Sales vs Marketing: Who Pulls Rank?

March 28, 2016 Greg George

Why is spotting true sales and marketing alignment like spying a unicorn? Today’s buyer journey demands that sales and marketing teams work together to drive leads through the funnel. Yet more often than not, sales and marketing argue about who is working with good or bad leads, who pulls rank, and who’s more valuable.

I’ve heard it a hundred times at multiple companies—marketing generated the lead that closed the biggest deal of the year, but without sales, it would have never been signed.  So who is the champion here?

The answer is simple. Both teams should be proud to have partnered on the closed deal. Neither team pulls rank over the other.

With this in mind, let’s talk about some technology and processes to get your sales and marketing teams to stop arguing, and start funneling in more deals.

Make Sure You Have the Right Technology

The advent of software solutions like marketing automation, predictive marketing, and CRM can help make sales and marketing teams much more efficient—saving them time and effort by aligning around the right accounts.

Tracking Engagement

By using a marketing automation software, your marketing team can track a prospect’s engagement with your brand and report out that engagement to your sales teams. That way, when a sales rep gets her hands on the account, she can see which content the prospect was looking at. This helps the sales rep understand where the prospect is in the buying journey and how to tweak her messaging to get to the heart of what the prospect is interested in.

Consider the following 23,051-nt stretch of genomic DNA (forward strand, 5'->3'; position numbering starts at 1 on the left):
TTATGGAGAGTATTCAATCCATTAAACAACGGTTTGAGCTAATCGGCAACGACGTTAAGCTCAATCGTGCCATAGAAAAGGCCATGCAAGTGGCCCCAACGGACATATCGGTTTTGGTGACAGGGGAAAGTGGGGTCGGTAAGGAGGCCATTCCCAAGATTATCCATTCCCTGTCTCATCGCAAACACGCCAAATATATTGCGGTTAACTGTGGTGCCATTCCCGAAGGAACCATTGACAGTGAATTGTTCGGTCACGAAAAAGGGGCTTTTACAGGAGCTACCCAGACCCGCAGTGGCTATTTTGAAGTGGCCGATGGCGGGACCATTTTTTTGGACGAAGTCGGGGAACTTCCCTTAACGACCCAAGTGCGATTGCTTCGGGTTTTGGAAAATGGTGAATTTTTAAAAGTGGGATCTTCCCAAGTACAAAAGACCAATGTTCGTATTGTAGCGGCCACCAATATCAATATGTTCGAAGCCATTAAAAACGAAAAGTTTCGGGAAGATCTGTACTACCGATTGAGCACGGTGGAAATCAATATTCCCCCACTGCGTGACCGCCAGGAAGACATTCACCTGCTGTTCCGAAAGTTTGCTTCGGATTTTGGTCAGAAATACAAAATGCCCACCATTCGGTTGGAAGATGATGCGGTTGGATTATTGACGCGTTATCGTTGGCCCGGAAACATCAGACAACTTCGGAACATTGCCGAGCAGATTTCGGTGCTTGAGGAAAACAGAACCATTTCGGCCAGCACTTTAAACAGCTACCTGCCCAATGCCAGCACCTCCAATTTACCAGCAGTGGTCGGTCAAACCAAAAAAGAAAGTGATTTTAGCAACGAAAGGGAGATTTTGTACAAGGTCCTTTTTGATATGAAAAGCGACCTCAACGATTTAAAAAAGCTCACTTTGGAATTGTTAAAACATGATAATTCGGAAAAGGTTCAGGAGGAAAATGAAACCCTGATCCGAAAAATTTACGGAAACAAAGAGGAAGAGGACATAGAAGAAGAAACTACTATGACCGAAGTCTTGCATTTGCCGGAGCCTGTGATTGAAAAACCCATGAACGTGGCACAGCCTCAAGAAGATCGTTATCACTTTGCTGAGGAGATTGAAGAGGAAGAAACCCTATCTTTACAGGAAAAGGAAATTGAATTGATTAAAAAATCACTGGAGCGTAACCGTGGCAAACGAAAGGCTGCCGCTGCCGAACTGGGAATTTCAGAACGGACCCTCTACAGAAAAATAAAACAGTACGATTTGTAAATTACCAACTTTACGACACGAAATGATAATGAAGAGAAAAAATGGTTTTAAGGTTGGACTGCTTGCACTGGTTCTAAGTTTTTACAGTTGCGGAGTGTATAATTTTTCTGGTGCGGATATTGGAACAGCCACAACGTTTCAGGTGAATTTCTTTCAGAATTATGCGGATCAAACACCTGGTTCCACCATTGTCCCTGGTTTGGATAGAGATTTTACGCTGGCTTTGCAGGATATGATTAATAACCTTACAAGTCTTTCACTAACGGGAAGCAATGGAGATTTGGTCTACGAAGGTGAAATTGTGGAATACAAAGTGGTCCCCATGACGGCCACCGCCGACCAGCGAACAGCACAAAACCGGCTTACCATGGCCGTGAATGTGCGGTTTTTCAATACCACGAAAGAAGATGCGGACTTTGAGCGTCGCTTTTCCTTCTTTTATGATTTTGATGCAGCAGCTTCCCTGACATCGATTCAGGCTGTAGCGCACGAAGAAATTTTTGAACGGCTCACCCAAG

And the best part is, reps don’t have to leave their CRM to get this info. Today, marketing automation software talks to CRM solutions, so everything your reps need to personalize their messaging is in one place.

Measuring Fit and Intent

Predictive marketing takes this approach a step further by bringing fit and intent data into the mix. Speaking from the trenches of the sales team on this one, our Sales Development team at EverString has made some amazing strides in reaching out to the right prospects at the right time by using insights from all three of these technologies—especially predictive marketing.

When thinking about my past experience on sales teams, I am reminded of the incredible impact our predictive solution has had. There is so much more to understanding an account beyond just engagement metrics. Predictive marketing provides the data we need to understand which accounts we should actually go after, and which accounts are interacting with our brand, but not quite ready to for our product. For example, at previous organizations, we would get what looked like a hot lead from our marketing team, but it would turn out to be a student doing research, or a company that was way too small to sell into.

Predictive marketing not only helps us weed out the not so hot leads with high engagement, it also helps us understand who to call and when. It helps us understand which accounts we should prioritize, and how we should approach them. Our platform identifies high fit accounts that look and talk like our best customers. As sales reps, we can then prioritize the our time by reaching out to the people that are most likely to buy our product.

It’s Not Just About Tech, It’s About Process

No matter what technology you have in place, you can’t achieve the kind of unicorn sales and marketing alignment that you’re looking for without a solid process. Some processes I suggest putting into place: